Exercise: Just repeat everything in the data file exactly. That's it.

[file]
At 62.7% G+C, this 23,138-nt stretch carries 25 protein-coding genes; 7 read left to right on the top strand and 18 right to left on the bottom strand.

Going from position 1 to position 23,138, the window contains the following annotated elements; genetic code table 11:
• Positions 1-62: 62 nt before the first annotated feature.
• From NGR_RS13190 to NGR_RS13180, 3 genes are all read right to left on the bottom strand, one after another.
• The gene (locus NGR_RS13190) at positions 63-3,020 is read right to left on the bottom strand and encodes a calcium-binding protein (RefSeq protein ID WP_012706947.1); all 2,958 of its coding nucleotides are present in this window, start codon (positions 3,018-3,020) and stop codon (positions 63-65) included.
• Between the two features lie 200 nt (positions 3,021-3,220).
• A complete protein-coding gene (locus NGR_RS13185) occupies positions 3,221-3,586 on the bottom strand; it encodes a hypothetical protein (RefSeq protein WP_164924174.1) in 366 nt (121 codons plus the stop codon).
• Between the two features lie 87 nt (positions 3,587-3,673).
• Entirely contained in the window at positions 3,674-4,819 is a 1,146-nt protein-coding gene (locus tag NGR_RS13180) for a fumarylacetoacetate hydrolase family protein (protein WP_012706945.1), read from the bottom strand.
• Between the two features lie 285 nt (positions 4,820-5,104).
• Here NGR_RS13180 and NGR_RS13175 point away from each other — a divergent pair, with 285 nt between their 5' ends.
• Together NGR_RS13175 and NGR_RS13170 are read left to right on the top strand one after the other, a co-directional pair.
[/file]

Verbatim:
At 62.7% G+C, this 23,138-nt stretch carries 25 protein-coding genes; 7 read left to right on the top strand and 18 right to left on the bottom strand.

Going from position 1 to position 23,138, the window contains the following annotated elements; genetic code table 11:
• Positions 1-62: 62 nt before the first annotated feature.
• From NGR_RS13190 to NGR_RS13180, 3 genes are all read right to left on the bottom strand, one after another.
• The gene (locus NGR_RS13190) at positions 63-3,020 is read right to left on the bottom strand and encodes a calcium-binding protein (RefSeq protein ID WP_012706947.1); all 2,958 of its coding nucleotides are present in this window, start codon (positions 3,018-3,020) and stop codon (positions 63-65) included.
• Between the two features lie 200 nt (positions 3,021-3,220).
• A complete protein-coding gene (locus NGR_RS13185) occupies positions 3,221-3,586 on the bottom strand; it encodes a hypothetical protein (RefSeq protein WP_164924174.1) in 366 nt (121 codons plus the stop codon).
• Between the two features lie 87 nt (positions 3,587-3,673).
• Entirely contained in the window at positions 3,674-4,819 is a 1,146-nt protein-coding gene (locus tag NGR_RS13180) for a fumarylacetoacetate hydrolase family protein (protein WP_012706945.1), read from the bottom strand.
• Between the two features lie 285 nt (positions 4,820-5,104).
• Here NGR_RS13180 and NGR_RS13175 point away from each other — a divergent pair, with 285 nt between their 5' ends.
• Together NGR_RS13175 and NGR_RS13170 are read left to right on the top strand one after the other, a co-directional pair.